Monday, March 26, 2012

Home From L.A.

I've got to tell you, when I opened the letter with the words Occidental College written upon it, I was a little concerned. After all these years, had they finally traced those days of indiscretion and acts of vandalism (we called it art!) to me? I opened the letter and found inside an invitation to attend an unveiling ceremony (from my old friend and veteran professor of art history and the visual arts, Linda Lyke), "Destructive Beauty," at South Pasadena's LouWe Gallery. The mural, is composed of 26 one-foot-square glazed ceramic tiles and features, among other things, old photos and excerpts of poems, letters, and musical scores by Occidental alumni and faculty past and present. Anyway, to make a long story short* I went, I saw, I had the time of my life and was regaled by many at the event as "One of those crazy hippies over at the old Quonset hut, back in the '70's!"
*the rest of the story will be the subject of this coming year's Christmas letter.

Sunday, March 25, 2012

Snows of Kilimanjaro

You kept from thinking and it was all marvelous. You were equipped with good insides so that you did not go to pieces that way, the way most of them had, and you made an attitude that you cared nothing for the work you used to do, now that you could no longer do it. But, in yourself, you said that you would write about these people; about the very rich; that you were really not of them but a spy in their country; that you would leave it and write of it and for once it would be written by some one who knew what he was writing of. But he would never do it, because each day of not writing, of comfort, of being that which he despised, dulled his ability and softened his will to work so that, finally, he did no work at all. The people he knew now were all much more comfortable when he did not work. Africa was where he had been happiest in the good time of his life, so he had come out here to start again. They had made this safari with the minimum of comfort. There was no hardship; but there was no luxury and he had thought that he could get back into training that way. That in some way he could work the fat off his soul the way a fighter went into the mountains to work and train in order to burn it out of his body.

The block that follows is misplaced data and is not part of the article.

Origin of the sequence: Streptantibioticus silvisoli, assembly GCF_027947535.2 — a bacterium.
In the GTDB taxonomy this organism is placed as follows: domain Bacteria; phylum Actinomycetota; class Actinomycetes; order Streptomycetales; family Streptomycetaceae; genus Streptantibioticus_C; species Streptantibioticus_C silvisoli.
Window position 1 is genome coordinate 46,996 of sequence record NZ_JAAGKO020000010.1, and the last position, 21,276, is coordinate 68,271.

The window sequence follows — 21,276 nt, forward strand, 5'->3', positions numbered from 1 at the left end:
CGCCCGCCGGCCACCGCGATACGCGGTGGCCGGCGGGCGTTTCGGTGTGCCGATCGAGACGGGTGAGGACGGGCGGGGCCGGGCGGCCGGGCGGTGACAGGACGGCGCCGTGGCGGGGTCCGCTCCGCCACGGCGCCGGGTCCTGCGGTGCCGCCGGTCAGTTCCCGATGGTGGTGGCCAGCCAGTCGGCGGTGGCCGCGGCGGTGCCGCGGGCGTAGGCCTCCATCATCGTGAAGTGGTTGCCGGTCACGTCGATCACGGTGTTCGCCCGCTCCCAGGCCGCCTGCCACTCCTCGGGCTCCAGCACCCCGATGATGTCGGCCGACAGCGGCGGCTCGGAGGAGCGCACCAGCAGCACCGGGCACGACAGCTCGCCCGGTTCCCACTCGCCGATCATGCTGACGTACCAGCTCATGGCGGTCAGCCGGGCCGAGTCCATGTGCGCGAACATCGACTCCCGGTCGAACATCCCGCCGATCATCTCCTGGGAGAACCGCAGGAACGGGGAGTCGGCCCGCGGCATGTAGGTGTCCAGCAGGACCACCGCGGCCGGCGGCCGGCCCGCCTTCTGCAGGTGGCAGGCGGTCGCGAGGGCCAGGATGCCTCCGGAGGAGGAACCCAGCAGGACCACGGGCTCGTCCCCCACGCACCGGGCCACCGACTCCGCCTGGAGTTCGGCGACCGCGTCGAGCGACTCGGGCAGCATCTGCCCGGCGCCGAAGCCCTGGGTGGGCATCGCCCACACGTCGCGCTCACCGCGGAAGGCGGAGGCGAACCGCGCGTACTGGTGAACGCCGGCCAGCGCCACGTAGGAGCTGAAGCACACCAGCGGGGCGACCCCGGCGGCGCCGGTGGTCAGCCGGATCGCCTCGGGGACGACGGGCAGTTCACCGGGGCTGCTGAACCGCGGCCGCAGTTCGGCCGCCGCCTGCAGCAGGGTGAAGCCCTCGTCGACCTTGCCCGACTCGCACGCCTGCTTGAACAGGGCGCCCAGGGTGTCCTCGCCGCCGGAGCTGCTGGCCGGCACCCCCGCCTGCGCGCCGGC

Monday, March 19, 2012

Of Goose And Man

"Where in the world is Carmen?" Sandy Diego asked, as she slowly crept inch by inch closer to the edge of the cliff, threatening to undo all of her father's hard work. Oh I was born under a wanderers scarf, it is true, but lately, the way things been going, they're gonna crown o' thorn me anyway, so what else can a poor boy do, but to sing in a rock and roll band. When you were young and your heat was a drunken crook, you used to say live and let fry, you know you did, you know you did, you, no you DID NOT! And I'll be the first to hang my asre out there on the line fer ye Pops! Does anyone know where the love of God goes, when the gales of November come early?

Friday, March 16, 2012

Looking Out My Backyard